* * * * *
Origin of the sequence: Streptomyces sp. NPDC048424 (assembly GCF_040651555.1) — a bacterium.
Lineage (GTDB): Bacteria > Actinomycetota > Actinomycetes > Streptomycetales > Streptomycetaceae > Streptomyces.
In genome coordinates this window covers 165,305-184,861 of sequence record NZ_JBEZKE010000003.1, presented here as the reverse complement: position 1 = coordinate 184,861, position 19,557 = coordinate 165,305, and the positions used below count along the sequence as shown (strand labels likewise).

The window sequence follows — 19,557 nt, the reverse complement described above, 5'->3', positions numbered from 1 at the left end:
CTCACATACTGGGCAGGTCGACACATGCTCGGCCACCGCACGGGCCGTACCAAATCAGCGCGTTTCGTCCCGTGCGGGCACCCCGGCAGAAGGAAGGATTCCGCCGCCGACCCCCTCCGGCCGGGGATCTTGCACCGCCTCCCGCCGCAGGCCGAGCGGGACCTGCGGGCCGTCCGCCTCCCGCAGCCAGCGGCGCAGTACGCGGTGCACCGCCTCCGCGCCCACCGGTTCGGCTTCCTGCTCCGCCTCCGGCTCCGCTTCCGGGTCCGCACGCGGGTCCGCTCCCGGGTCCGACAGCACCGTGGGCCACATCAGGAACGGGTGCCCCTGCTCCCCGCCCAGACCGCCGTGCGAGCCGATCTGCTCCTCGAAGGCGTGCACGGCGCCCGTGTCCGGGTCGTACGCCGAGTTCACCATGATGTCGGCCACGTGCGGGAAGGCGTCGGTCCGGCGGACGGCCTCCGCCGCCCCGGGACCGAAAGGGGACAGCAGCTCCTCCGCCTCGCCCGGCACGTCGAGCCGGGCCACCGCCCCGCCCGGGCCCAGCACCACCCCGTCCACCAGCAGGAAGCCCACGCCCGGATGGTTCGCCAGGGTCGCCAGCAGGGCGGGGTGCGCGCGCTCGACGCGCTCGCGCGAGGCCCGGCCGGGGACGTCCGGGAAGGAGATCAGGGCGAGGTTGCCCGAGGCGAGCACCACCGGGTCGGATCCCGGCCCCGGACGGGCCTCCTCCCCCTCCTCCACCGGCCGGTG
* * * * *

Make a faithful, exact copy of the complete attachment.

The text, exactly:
Origin of the sequence: Streptomyces sp. NPDC048424 (assembly GCF_040651555.1) — a bacterium.
Lineage (GTDB): Bacteria > Actinomycetota > Actinomycetes > Streptomycetales > Streptomycetaceae > Streptomyces.
In genome coordinates this window covers 165,305-184,861 of sequence record NZ_JBEZKE010000003.1, presented here as the reverse complement: position 1 = coordinate 184,861, position 19,557 = coordinate 165,305, and the positions used below count along the sequence as shown (strand labels likewise).

The window sequence follows — 19,557 nt, the reverse complement described above, 5'->3', positions numbered from 1 at the left end:
CTCACATACTGGGCAGGTCGACACATGCTCGGCCACCGCACGGGCCGTACCAAATCAGCGCGTTTCGTCCCGTGCGGGCACCCCGGCAGAAGGAAGGATTCCGCCGCCGACCCCCTCCGGCCGGGGATCTTGCACCGCCTCCCGCCGCAGGCCGAGCGGGACCTGCGGGCCGTCCGCCTCCCGCAGCCAGCGGCGCAGTACGCGGTGCACCGCCTCCGCGCCCACCGGTTCGGCTTCCTGCTCCGCCTCCGGCTCCGCTTCCGGGTCCGCACGCGGGTCCGCTCCCGGGTCCGACAGCACCGTGGGCCACATCAGGAACGGGTGCCCCTGCTCCCCGCCCAGACCGCCGTGCGAGCCGATCTGCTCCTCGAAGGCGTGCACGGCGCCCGTGTCCGGGTCGTACGCCGAGTTCACCATGATGTCGGCCACGTGCGGGAAGGCGTCGGTCCGGCGGACGGCCTCCGCCGCCCCGGGACCGAAAGGGGACAGCAGCTCCTCCGCCTCGCCCGGCACGTCGAGCCGGGCCACCGCCCCGCCCGGGCCCAGCACCACCCCGTCCACCAGCAGGAAGCCCACGCCCGGATGGTTCGCCAGGGTCGCCAGCAGGGCGGGGTGCGCGCGCTCGACGCGCTCGCGCGAGGCCCGGCCGGGGACGTCCGGGAAGGAGATCAGGGCGAGGTTGCCCGAGGCGAGCACCACCGGGTCGGATCCCGGCCCCGGACGGGCCTCCTCCCCCTCCTCCACCGGCCGGTG